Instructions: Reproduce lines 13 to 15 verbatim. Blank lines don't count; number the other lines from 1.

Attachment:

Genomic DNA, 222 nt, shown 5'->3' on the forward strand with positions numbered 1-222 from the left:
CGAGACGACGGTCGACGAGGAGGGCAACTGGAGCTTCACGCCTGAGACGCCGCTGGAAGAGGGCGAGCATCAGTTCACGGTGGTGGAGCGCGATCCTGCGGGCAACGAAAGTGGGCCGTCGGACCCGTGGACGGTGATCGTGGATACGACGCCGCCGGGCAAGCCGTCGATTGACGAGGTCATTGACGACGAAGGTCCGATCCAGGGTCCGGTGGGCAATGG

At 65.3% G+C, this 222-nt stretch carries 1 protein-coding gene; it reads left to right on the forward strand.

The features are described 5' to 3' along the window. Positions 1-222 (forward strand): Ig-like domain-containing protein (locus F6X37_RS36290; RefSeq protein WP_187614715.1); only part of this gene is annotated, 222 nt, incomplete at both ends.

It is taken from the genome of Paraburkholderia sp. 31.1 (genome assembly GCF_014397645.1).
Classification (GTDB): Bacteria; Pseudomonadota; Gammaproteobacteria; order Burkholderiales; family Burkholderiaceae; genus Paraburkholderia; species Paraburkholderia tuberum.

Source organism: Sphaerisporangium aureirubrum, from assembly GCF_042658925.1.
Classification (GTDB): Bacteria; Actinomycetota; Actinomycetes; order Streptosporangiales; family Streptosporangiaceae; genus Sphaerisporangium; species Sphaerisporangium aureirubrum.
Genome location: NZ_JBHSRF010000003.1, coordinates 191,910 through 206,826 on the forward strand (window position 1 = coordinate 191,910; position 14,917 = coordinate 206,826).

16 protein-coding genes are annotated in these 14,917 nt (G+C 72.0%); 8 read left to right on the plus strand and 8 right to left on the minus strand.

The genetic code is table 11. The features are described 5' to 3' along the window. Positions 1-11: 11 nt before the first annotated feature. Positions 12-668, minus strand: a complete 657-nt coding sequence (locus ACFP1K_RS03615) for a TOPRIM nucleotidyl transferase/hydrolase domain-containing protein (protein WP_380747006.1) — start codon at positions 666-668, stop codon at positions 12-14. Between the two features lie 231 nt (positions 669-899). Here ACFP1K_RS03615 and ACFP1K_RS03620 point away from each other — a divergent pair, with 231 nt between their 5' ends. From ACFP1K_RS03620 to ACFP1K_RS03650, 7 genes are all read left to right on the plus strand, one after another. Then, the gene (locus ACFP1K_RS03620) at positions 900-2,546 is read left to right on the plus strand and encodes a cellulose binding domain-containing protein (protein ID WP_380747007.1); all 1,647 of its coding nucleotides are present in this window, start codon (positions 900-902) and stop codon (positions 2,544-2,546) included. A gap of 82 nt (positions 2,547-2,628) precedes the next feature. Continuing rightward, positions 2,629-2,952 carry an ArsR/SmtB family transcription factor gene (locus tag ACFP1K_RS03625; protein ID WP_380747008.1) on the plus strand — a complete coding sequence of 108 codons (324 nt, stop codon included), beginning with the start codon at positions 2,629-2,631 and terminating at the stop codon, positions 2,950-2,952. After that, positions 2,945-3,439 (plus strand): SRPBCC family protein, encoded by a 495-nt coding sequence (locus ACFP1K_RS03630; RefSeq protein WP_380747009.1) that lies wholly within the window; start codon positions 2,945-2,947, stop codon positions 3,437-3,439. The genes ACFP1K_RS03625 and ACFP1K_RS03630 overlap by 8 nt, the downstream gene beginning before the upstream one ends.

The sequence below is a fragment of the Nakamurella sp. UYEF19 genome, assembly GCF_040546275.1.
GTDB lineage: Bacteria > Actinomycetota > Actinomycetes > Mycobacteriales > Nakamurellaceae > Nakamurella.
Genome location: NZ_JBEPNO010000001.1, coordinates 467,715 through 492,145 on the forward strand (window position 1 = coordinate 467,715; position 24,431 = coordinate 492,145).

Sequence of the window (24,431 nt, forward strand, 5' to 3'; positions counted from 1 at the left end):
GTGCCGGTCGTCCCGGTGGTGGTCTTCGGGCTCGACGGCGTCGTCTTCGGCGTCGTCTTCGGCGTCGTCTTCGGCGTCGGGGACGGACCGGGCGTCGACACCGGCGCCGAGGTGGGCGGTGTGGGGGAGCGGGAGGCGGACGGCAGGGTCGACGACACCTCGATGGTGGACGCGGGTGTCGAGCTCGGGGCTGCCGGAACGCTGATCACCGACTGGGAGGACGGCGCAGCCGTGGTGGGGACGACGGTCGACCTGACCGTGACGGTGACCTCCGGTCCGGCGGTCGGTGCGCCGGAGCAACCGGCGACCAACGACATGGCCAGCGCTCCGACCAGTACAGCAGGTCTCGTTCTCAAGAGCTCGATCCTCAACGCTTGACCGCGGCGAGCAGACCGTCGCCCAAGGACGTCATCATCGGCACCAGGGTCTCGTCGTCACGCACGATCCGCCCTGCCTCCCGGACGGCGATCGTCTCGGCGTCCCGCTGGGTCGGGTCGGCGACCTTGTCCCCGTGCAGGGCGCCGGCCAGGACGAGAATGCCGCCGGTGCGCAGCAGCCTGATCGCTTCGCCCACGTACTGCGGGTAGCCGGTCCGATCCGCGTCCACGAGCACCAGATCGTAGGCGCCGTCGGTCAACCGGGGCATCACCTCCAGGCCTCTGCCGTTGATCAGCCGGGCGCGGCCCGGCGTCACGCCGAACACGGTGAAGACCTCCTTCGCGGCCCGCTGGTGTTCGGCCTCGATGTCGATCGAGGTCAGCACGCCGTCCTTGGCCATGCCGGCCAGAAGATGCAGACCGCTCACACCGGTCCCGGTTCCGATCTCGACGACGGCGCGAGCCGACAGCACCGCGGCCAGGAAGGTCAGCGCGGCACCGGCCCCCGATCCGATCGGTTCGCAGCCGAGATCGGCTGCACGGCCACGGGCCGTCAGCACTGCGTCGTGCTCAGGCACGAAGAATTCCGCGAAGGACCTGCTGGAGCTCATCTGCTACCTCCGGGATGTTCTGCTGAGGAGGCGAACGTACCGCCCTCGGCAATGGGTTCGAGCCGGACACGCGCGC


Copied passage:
GTDB lineage: Bacteria > Actinomycetota > Actinomycetes > Mycobacteriales > Nakamurellaceae > Nakamurella.
Genome location: NZ_JBEPNO010000001.1, coordinates 467,715 through 492,145 on the forward strand (window position 1 = coordinate 467,715; position 24,431 = coordinate 492,145).

Sequence of the window (24,431 nt, forward strand, 5' to 3'; positions counted from 1 at the left end):